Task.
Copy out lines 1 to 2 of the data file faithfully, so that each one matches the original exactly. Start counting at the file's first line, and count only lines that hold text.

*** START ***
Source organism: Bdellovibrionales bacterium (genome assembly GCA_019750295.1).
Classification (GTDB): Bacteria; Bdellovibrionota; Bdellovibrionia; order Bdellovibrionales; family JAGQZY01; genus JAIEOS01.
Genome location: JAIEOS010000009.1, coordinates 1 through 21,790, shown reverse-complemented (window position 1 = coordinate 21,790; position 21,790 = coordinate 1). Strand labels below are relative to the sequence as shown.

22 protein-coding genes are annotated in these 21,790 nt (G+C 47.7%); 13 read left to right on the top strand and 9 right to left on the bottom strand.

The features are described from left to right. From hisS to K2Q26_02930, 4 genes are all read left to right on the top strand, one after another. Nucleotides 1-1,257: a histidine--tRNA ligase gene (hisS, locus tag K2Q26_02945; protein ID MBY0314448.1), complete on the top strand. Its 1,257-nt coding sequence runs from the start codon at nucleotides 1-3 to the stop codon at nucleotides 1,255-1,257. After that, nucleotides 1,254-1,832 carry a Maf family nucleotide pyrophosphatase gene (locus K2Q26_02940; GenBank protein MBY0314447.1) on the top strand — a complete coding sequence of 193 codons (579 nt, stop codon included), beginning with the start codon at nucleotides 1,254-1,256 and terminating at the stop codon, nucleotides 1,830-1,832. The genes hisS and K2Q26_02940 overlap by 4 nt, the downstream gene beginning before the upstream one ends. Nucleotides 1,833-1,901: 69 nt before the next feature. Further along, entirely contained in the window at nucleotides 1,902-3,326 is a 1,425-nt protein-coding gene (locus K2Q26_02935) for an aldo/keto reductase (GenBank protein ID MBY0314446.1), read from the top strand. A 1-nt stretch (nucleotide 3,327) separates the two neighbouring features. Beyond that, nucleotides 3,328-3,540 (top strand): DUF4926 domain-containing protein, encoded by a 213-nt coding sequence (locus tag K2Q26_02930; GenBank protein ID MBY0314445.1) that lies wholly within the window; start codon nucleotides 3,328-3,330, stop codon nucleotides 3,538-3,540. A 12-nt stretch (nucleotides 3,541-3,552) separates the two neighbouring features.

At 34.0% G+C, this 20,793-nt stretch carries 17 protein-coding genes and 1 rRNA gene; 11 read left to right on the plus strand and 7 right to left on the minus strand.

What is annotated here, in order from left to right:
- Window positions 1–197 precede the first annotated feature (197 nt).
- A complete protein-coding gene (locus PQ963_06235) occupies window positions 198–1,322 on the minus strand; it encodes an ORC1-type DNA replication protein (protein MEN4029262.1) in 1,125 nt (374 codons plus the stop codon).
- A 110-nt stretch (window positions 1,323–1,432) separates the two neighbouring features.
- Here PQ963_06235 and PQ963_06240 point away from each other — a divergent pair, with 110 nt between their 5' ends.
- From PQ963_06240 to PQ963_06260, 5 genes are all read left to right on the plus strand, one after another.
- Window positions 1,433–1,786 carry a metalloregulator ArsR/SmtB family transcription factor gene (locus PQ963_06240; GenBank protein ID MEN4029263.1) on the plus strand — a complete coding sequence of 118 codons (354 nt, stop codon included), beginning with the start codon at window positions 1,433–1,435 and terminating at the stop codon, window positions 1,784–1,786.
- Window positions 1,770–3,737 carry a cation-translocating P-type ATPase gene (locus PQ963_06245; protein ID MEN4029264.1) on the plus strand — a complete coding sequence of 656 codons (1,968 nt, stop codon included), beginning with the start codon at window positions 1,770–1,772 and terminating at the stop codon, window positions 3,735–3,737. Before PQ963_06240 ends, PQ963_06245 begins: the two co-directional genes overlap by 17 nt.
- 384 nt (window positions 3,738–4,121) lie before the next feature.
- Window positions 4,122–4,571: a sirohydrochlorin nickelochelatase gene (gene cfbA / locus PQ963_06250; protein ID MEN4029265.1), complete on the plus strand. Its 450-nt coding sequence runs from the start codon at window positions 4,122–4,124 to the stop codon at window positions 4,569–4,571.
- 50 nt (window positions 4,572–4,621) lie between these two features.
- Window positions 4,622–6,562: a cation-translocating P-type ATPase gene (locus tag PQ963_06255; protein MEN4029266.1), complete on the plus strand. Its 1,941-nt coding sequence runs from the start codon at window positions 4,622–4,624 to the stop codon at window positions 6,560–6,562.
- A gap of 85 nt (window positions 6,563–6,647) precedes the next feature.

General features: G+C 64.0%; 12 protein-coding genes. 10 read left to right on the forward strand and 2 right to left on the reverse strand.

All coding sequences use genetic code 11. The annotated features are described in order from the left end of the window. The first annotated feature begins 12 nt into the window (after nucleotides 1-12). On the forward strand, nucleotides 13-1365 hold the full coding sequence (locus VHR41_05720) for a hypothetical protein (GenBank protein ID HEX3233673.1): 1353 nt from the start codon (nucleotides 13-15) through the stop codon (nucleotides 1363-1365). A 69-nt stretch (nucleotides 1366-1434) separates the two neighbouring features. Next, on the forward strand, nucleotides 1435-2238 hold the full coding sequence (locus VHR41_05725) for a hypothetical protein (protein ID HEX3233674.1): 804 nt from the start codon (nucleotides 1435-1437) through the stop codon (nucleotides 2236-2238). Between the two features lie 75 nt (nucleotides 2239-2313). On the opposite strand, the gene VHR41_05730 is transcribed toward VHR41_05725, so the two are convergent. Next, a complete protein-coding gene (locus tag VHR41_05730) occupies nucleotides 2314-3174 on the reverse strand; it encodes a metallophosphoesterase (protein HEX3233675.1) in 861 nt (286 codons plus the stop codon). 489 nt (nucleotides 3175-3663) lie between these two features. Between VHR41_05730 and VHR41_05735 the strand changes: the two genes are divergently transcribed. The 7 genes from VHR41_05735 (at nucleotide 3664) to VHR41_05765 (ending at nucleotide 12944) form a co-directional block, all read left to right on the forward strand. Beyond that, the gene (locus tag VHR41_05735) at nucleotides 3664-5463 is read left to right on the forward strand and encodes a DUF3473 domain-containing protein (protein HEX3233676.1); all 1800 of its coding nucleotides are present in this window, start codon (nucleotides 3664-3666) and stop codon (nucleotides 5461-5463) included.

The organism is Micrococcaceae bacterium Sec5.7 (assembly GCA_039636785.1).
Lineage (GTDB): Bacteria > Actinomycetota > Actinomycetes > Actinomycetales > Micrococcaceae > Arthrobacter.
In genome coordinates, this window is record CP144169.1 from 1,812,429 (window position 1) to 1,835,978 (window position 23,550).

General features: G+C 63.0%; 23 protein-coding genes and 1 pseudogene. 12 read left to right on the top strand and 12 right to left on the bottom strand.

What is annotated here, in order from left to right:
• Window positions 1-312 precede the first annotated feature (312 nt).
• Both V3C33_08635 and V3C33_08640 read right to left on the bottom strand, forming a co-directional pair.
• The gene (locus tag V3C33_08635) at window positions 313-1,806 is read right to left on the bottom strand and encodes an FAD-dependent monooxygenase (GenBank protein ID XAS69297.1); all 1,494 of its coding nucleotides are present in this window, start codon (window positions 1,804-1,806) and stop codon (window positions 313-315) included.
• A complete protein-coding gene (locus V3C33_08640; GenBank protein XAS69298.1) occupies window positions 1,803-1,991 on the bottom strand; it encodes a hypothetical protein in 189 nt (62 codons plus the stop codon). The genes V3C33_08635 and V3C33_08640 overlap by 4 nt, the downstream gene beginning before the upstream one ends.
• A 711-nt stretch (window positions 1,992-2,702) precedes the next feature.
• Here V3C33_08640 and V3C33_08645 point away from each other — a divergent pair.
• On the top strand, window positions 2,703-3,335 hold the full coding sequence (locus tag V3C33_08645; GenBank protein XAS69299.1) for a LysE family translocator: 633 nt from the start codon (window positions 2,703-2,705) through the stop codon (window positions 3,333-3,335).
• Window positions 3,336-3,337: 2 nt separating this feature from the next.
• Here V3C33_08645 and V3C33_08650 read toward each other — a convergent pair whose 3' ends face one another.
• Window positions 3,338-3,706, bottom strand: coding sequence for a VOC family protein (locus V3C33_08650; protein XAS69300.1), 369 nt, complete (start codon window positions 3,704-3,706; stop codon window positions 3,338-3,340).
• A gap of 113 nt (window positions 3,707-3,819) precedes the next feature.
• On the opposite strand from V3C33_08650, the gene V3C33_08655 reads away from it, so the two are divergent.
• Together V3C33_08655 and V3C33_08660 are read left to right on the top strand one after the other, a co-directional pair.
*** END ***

Source organism: Bdellovibrionales bacterium (genome assembly GCA_019750295.1).
Classification (GTDB): Bacteria; Bdellovibrionota; Bdellovibrionia; order Bdellovibrionales; family JAGQZY01; genus JAIEOS01.